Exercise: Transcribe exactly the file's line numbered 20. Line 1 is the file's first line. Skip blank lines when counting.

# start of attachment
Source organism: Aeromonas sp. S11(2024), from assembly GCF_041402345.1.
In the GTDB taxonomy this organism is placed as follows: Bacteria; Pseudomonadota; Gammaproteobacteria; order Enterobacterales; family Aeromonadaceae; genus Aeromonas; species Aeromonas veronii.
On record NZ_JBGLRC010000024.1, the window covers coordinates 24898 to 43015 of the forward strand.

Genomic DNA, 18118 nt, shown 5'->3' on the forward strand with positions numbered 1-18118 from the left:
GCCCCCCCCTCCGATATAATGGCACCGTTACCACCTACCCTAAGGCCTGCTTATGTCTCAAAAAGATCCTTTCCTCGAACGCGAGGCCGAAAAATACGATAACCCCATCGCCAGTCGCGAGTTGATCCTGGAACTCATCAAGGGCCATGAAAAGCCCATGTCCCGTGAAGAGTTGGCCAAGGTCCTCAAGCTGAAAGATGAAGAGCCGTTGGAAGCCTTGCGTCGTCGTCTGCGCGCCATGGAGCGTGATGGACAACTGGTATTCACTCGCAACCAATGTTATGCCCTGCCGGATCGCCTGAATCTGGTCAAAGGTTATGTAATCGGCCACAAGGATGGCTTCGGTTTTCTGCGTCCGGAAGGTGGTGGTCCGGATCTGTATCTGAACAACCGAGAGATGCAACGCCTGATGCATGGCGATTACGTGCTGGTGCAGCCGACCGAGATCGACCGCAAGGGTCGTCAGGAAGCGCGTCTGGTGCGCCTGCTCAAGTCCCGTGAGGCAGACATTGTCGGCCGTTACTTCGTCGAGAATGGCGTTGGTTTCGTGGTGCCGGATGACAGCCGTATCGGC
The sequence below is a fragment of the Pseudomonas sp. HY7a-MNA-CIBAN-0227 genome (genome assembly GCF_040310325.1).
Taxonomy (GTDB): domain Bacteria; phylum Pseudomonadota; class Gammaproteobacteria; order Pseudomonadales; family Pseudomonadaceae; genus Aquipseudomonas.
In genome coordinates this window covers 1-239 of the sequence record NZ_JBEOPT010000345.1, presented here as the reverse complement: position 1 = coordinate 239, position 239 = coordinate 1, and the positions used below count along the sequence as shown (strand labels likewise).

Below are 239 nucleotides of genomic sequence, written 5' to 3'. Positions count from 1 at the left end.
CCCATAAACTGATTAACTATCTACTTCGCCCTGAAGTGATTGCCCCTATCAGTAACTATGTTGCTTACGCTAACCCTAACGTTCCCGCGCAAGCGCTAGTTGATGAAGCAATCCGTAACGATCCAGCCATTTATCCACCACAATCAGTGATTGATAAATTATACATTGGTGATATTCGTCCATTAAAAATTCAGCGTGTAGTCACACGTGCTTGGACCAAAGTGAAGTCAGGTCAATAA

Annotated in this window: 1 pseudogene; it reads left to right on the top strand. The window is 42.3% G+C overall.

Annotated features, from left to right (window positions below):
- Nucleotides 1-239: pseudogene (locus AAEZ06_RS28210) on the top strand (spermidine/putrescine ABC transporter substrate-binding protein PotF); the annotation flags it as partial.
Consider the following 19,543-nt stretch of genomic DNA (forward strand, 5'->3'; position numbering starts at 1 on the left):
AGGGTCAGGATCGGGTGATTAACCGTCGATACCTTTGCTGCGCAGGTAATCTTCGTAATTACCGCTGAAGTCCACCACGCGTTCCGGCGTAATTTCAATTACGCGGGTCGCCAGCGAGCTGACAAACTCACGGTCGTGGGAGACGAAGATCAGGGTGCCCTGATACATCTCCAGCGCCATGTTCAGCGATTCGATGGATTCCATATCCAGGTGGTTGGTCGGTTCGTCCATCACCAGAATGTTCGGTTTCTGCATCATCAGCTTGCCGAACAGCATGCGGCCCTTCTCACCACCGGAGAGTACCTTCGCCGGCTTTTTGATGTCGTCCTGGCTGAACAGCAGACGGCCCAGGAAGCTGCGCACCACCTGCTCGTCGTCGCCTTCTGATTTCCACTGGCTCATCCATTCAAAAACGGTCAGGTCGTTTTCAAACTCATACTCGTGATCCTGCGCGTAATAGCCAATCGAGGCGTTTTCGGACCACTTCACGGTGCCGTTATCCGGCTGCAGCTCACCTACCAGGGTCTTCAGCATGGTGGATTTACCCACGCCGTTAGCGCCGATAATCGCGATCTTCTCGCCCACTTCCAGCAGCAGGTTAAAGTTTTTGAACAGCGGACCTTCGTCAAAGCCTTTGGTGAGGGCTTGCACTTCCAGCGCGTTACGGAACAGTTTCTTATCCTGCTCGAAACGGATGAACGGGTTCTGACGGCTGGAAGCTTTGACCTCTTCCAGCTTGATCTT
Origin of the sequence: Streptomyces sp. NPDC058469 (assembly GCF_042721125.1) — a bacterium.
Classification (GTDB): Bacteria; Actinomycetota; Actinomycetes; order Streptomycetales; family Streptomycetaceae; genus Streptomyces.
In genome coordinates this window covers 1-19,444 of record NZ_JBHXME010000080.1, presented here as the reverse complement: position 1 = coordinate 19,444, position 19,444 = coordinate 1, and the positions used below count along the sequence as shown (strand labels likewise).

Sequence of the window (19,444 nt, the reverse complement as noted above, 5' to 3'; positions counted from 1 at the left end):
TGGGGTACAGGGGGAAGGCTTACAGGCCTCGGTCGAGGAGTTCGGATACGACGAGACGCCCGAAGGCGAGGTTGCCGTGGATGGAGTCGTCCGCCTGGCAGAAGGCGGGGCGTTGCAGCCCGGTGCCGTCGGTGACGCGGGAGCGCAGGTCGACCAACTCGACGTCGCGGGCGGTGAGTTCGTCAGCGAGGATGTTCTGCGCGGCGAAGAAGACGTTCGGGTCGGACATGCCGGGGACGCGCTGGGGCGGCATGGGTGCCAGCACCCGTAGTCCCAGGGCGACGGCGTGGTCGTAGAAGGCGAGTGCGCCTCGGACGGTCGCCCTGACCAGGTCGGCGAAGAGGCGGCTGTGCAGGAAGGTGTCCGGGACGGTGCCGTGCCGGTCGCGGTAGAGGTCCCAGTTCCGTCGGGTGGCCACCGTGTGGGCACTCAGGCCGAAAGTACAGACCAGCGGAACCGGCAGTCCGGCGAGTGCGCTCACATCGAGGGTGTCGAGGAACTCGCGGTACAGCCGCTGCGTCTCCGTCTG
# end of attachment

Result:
TGGGGTACAGGGGGAAGGCTTACAGGCCTCGGTCGAGGAGTTCGGATACGACGAGACGCCCGAAGGCGAGGTTGCCGTGGATGGAGTCGTCCGCCTGGCAGAAGGCGGGGCGTTGCAGCCCGGTGCCGTCGGTGACGCGGGAGCGCAGGTCGACCAACTCGACGTCGCGGGCGGTGAGTTCGTCAGCGAGGATGTTCTGCGCGGCGAAGAAGACGTTCGGGTCGGACATGCCGGGGACGCGCTGGGGCGGCATGGGTGCCAGCACCCGTAGTCCCAGGGCGACGGCGTGGTCGTAGAAGGCGAGTGCGCCTCGGACGGTCGCCCTGACCAGGTCGGCGAAGAGGCGGCTGTGCAGGAAGGTGTCCGGGACGGTGCCGTGCCGGTCGCGGTAGAGGTCCCAGTTCCGTCGGGTGGCCACCGTGTGGGCACTCAGGCCGAAAGTACAGACCAGCGGAACCGGCAGTCCGGCGAGTGCGCTCACATCGAGGGTGTCGAGGAACTCGCGGTACAGCCGCTGCGTCTCCGTCTG